ITALIANO wrote:Let me just add - since it was mentioned I think in this thread - that the Edith Piaf biopic with Marion Cotillard was a bit more layered honestly.
Hmm...not sure about that; it may just be a decade's distance helping diminish the earlier film's flaws. But then again, most of us went into La Vie en Rose expecting a good movie, while we went into Bohemian Rhapsody expecting a fiasco, so, discounting for the standards by which we judged, perhaps you're right.
This is weird though, isn't it? (fitting for this oddest of film years): half a dozen of us here, intelligent filmgoers, don't exactly like this film (Sabin comes close to articulating just what I said to a friend the other day: it's not a good movie, but it's damnably enjoyable). And this puts us at odds with not just Metacritic (a truly lousy 49, last I looked) but with vast portions of Film Twitter, which view the film as truly awful and evil.
It's been a very weird year for critical response. Maybe this is what happens in a non-consensus year, but I feel like critics have wildly over-praised some films this year (Black Panther, A Star is Born, even Roma -- though I obviously like the last one considerably more) while excoriating others (Bohemian Rhapsody and Vice) at levels normally reserved for Razzie contenders. I feel like "things fall apart, the center cannot hold" ought to be invoked at some point.
My theory for why Bohemian has been so vilified:
1) The association with Bryan Singer. I'm actually a little vague on Singer's level of responsibility. Unless my memory is deceiving me, he didn't receive directing credit on the print I saw (I think it said Dexter Fletcher?), but IMDB lists him as director. Is this one of those "Pierre Boulle wrote the Bridge on the River Kwai screenplay" things, something said for popular consumption but believed by no one? In any case, many of the people online who hate the film start with "directed by a pedophile" and proceed from there.
2) The first trailer apparently made it look like Mercury's gayness was going to be seriously downplayed; this got a lot of people ready to yell, and they seem to have stuck to that position even though the actual film doesn't really merit the accusation.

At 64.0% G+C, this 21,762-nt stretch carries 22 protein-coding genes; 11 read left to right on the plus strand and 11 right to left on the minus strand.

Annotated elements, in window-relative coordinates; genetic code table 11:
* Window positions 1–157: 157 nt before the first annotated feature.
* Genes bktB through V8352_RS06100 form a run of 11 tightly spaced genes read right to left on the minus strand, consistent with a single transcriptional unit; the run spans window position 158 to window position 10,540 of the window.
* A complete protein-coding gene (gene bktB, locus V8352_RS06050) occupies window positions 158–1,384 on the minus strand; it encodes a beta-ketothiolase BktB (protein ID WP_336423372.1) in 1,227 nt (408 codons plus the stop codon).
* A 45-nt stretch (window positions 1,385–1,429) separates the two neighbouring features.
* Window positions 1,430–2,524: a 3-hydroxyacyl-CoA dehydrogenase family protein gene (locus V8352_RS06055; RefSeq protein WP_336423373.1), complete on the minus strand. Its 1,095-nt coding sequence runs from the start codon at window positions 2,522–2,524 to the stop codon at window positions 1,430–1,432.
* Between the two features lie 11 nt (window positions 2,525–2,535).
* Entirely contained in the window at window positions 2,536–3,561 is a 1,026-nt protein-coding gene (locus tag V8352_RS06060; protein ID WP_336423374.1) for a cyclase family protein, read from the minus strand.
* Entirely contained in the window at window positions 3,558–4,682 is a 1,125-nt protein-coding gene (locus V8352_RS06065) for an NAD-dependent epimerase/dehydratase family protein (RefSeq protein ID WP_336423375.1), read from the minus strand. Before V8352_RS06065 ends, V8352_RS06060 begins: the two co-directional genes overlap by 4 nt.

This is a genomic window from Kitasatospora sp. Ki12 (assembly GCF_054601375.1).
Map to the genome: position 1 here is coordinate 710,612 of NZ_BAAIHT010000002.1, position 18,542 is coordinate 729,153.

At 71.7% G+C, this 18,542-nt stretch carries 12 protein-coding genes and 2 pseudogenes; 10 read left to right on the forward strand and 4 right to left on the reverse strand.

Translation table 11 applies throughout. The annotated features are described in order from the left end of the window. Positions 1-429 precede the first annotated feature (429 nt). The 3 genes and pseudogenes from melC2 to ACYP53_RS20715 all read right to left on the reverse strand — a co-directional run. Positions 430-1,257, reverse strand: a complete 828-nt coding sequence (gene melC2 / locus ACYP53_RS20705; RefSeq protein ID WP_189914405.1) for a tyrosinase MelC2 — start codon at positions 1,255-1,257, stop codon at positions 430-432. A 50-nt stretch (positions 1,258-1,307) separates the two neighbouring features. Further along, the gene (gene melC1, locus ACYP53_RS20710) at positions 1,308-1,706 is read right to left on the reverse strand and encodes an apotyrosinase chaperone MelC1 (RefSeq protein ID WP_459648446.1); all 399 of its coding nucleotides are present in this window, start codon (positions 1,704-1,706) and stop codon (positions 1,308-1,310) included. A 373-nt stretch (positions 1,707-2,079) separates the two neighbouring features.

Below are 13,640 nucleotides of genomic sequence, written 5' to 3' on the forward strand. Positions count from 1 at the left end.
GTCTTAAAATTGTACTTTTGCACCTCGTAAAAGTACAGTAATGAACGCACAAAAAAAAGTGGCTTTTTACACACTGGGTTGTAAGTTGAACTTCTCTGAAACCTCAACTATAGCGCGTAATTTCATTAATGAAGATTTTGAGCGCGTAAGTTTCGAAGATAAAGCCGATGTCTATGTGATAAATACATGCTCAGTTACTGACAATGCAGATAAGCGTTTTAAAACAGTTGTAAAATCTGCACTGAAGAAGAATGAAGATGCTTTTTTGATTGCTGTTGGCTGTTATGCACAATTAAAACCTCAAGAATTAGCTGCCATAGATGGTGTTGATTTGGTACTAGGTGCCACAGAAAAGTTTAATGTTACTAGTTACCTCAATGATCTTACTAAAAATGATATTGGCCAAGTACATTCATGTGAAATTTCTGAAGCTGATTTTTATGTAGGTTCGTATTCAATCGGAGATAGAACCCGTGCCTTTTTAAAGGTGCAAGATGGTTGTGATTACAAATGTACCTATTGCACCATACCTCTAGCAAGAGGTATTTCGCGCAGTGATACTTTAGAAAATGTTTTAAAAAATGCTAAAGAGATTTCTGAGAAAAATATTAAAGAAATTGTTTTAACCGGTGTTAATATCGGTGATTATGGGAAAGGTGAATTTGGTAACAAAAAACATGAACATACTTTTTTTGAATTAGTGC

3) This is something it's hard for me to judge, because it's not my tribe, but...I think some gay audiences find the film's approach to gay issues problematic. One thing is what Sabin mentioned: the fact that the Evil Manager is the guy who appears to lead Freddie into expressing his gay side -- it makes people conflate the two and feel the film is putting a negative spin on his being gay. I was able to separate the two, but I can see where some would not be able to do it so easily.
Another is simply depicting gay life from the 70s as a sort of furtive, guilt-ridden thing. This may just be an unbridgeable gap with people born later, in an era where gay life is far more integrated into the general American fabric. The sense I always got from gay friends of my generation was that, back in the day, there was a good deal of furtiveness involved -- it wasn't the completely taboo 50s/early 60s, but it wasn't the march in parades/run for city council open-ness we take for granted today (not suggesting it's gay utopia now, either, but the differences are stark). Maybe some people are reacting against the historical realities because, in retrospect, the way they're portrayed feels demeaning?
It's odd to be spending this much time poring over such a mediocre effort, but, again, that's 2018.